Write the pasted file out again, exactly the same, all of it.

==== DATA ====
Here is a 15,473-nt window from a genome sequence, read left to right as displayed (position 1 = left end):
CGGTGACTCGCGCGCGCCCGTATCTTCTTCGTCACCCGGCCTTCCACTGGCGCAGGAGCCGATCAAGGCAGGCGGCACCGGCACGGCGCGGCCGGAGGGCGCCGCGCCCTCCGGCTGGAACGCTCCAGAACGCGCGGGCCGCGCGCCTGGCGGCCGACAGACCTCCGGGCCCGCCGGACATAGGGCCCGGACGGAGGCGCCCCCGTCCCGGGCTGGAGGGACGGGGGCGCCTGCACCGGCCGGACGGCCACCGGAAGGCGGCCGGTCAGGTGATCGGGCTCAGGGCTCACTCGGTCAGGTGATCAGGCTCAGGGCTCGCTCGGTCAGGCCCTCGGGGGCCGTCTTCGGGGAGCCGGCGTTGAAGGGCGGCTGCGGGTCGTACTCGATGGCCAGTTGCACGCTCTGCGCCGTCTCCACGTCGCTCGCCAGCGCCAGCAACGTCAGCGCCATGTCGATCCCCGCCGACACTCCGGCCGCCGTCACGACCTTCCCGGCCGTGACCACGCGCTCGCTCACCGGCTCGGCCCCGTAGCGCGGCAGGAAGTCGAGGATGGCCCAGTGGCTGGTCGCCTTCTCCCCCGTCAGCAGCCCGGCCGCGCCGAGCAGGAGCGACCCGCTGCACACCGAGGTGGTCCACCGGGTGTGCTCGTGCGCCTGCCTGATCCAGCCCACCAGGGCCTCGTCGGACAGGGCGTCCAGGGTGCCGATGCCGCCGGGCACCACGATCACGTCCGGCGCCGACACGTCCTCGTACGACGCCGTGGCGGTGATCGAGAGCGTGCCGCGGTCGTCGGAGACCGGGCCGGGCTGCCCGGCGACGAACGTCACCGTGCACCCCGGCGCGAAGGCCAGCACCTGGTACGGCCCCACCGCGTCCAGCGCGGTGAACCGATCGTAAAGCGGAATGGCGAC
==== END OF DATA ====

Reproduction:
Here is a 15,473-nt window from a genome sequence, read left to right as displayed (position 1 = left end):
CGGTGACTCGCGCGCGCCCGTATCTTCTTCGTCACCCGGCCTTCCACTGGCGCAGGAGCCGATCAAGGCAGGCGGCACCGGCACGGCGCGGCCGGAGGGCGCCGCGCCCTCCGGCTGGAACGCTCCAGAACGCGCGGGCCGCGCGCCTGGCGGCCGACAGACCTCCGGGCCCGCCGGACATAGGGCCCGGACGGAGGCGCCCCCGTCCCGGGCTGGAGGGACGGGGGCGCCTGCACCGGCCGGACGGCCACCGGAAGGCGGCCGGTCAGGTGATCGGGCTCAGGGCTCACTCGGTCAGGTGATCAGGCTCAGGGCTCGCTCGGTCAGGCCCTCGGGGGCCGTCTTCGGGGAGCCGGCGTTGAAGGGCGGCTGCGGGTCGTACTCGATGGCCAGTTGCACGCTCTGCGCCGTCTCCACGTCGCTCGCCAGCGCCAGCAACGTCAGCGCCATGTCGATCCCCGCCGACACTCCGGCCGCCGTCACGACCTTCCCGGCCGTGACCACGCGCTCGCTCACCGGCTCGGCCCCGTAGCGCGGCAGGAAGTCGAGGATGGCCCAGTGGCTGGTCGCCTTCTCCCCCGTCAGCAGCCCGGCCGCGCCGAGCAGGAGCGACCCGCTGCACACCGAGGTGGTCCACCGGGTGTGCTCGTGCGCCTGCCTGATCCAGCCCACCAGGGCCTCGTCGGACAGGGCGTCCAGGGTGCCGATGCCGCCGGGCACCACGATCACGTCCGGCGCCGACACGTCCTCGTACGACGCCGTGGCGGTGATCGAGAGCGTGCCGCGGTCGTCGGAGACCGGGCCGGGCTGCCCGGCGACGAACGTCACCGTGCACCCCGGCGCGAAGGCCAGCACCTGGTACGGCCCCACCGCGTCCAGCGCGGTGAACCGATCGTAAAGCGGAATGGCGAC